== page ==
I had a more positive experience with the other side of Korean medicine, folk remedies. As I have said before, Koreans view almost all food as having some medicinal properties. Eat invigorating dog stew if you are tired, pigs feet for clear skin, and kimchi for digestion (to name a few colorful examples). There is even a soup said to be a hangover cure. Of course, it is easy to be skeptical when you are told everything you eat is good for one thing or another. On the other hand, sometimes your Korean grandmother does know best. Dog-stew is rich in protein, pigs-feet is loaded with collagen, and few foods have more fiber than kimchi.
So what did I do for a sore throat? I drank ginger-jujube tea. Jujubes are not just a tasteless cavity-pulling candy, they are also a delicious dried fruit. This ingredient gives the tea a fruity flavor and provides lots of vitamin C to strengthen the immune system.
After I had the tea, I did a little research about other medicinal foods in Korea. One food really struck me as the ultimate health food-- ginseng. I knew very little about ginseng until recently, but it seems to be insanely healthy. If what I read on the internet is right, ginseng in one form or another has been part of every medicinal culture in the world. It plays a huge role in Chinese medicine, from which Korea borrows heavily. Medical research has borne out claims that it improves mental function, stabilizes blood pressure, and even prevents cancer. In Korea, ginseng is very popular even today. Red-ginseng, a more designer product, is often given as a gift. There are even stores that just sell different kinds of ginseng. I decided it couldn't hurt, and at two bucks a root, is a cheap way to improve my diet. They way I eat it, I peel it like a potato, slice it, and eat it fresh with honey. I also picked up some red-ginseng tea.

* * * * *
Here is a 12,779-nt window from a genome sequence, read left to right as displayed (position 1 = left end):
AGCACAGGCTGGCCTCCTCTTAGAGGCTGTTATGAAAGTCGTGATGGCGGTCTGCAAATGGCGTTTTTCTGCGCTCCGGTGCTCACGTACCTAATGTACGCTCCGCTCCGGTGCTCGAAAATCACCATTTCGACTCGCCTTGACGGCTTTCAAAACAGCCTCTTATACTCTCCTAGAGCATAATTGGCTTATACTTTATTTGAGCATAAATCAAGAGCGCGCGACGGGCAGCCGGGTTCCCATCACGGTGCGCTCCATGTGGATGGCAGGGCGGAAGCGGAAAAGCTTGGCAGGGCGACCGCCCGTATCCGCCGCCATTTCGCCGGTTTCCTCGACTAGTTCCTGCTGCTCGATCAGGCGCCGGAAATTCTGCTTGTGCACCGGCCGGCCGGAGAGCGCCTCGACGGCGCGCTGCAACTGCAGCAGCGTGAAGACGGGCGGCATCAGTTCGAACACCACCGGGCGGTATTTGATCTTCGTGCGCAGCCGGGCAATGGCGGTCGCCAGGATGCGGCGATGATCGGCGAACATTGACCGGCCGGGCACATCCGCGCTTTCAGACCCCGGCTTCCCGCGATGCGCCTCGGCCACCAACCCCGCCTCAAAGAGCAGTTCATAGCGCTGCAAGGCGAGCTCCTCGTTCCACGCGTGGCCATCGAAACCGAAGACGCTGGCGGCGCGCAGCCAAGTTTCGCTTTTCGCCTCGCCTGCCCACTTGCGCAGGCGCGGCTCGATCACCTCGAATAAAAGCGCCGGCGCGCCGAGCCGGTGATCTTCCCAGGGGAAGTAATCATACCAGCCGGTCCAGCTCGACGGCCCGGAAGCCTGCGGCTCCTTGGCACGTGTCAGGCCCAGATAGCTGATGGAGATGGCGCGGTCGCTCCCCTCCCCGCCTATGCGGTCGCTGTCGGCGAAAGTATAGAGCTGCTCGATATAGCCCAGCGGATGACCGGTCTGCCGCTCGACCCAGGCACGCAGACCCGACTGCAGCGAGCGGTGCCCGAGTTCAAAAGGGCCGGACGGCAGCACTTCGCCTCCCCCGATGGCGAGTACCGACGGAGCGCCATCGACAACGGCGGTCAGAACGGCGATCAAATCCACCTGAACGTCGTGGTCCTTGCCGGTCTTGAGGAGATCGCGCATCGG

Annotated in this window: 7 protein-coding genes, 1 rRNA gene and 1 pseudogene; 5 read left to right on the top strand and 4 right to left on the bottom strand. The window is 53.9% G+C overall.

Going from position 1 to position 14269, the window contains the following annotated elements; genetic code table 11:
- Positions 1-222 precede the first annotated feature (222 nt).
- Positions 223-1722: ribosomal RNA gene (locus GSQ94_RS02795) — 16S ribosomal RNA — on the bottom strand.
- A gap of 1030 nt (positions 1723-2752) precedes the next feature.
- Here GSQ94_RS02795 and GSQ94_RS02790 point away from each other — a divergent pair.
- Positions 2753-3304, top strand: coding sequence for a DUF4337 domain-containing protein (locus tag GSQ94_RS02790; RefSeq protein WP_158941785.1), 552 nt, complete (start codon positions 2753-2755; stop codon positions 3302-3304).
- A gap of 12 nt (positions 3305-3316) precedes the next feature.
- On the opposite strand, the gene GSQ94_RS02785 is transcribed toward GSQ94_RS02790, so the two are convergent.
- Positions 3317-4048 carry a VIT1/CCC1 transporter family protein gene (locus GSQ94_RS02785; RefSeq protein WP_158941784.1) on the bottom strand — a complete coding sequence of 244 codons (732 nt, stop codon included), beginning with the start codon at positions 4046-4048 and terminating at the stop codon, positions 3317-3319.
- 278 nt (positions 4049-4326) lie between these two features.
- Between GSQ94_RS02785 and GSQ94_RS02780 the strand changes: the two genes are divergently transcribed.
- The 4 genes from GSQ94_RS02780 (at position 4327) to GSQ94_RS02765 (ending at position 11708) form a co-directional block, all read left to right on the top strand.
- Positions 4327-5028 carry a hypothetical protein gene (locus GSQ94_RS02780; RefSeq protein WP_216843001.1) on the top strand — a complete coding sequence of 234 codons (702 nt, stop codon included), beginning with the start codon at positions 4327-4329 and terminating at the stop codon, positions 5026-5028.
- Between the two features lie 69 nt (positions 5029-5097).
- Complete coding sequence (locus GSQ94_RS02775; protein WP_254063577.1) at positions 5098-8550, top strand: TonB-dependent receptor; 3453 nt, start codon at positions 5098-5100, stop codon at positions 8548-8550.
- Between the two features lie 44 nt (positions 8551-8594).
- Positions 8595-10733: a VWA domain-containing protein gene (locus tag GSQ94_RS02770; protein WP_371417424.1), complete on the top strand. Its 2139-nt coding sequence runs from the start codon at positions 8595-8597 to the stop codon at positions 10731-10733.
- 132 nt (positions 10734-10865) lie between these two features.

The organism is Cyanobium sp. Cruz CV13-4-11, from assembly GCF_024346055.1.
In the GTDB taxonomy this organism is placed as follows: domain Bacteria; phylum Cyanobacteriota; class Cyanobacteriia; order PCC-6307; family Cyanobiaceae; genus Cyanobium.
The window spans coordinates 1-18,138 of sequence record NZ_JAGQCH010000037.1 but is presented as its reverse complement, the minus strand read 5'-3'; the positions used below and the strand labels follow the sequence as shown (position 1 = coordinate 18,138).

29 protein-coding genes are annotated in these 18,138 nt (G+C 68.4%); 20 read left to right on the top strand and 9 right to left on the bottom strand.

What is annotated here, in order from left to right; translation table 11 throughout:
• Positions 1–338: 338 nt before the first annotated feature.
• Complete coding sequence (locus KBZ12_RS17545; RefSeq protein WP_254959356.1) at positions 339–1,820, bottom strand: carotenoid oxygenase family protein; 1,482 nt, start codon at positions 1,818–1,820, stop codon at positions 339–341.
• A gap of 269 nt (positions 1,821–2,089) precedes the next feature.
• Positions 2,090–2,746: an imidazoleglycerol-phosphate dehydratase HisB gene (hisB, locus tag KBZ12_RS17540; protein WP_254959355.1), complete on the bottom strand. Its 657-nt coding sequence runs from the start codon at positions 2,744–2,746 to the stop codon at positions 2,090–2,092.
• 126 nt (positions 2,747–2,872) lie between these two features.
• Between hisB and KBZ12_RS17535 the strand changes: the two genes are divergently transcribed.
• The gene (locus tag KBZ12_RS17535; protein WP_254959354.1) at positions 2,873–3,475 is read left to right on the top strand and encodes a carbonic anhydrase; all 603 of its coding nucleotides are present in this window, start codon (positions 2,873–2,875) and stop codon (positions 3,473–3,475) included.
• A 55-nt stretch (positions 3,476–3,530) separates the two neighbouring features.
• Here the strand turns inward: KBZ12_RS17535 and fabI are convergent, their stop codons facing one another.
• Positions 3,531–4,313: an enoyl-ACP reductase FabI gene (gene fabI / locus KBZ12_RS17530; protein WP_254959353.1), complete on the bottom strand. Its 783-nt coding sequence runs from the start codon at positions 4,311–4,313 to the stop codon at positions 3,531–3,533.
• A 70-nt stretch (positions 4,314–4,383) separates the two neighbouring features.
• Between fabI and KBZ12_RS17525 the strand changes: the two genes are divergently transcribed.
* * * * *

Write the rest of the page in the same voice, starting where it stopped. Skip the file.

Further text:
Tuesday, March 10, 2009
That's all for now.
Sunday, March 8, 2009
Now before you stop reading out of disgust for the food or someone who would eat it, give it some thought. I love dogs myself, but when it comes down to it, they are soul-less mammals just like cows, chickens, and sheep. They can be cute, but maybe also delicious? I would like to hear your thoughts on this subject. Would you eat dog if you had the chance? Are there moral/ethical reasons to abstain? For the record, there are foods I would not eat. There is a restaurant in the building next to mine that advertises whale meat. I would not eat a food that threatens the existence of a species.
I should also add that Koreans love dogs as much as anyone. There are coffee shops that keep puppies around so you can play with them while you drink your coffee. The amount of clothes and hair ties Korean dogs wear is more sickening to me than dog-stew. Koreans keep their pet dogs strictly separated from their livestock dogs.
For better of worse, poshintang has given Korea a bad name. Dog meat is eaten in countries around the world, including many outside Asia. But western animal rights groups have chosen to make targeted protests against the Korean food. Extreme groups like PETA and Brigitte Bardot have spread awareness about dog-stew through online campaigns. In consequence, Korea's reputation has been tarnished worldwide. Samsung was even denied sponsorship of a UK dog show. 'Dog-eater' has become a racial slur in places like LA, where there are sizable Korean populations competing for jobs (recall the violence against Koreans during the Rodney King riots).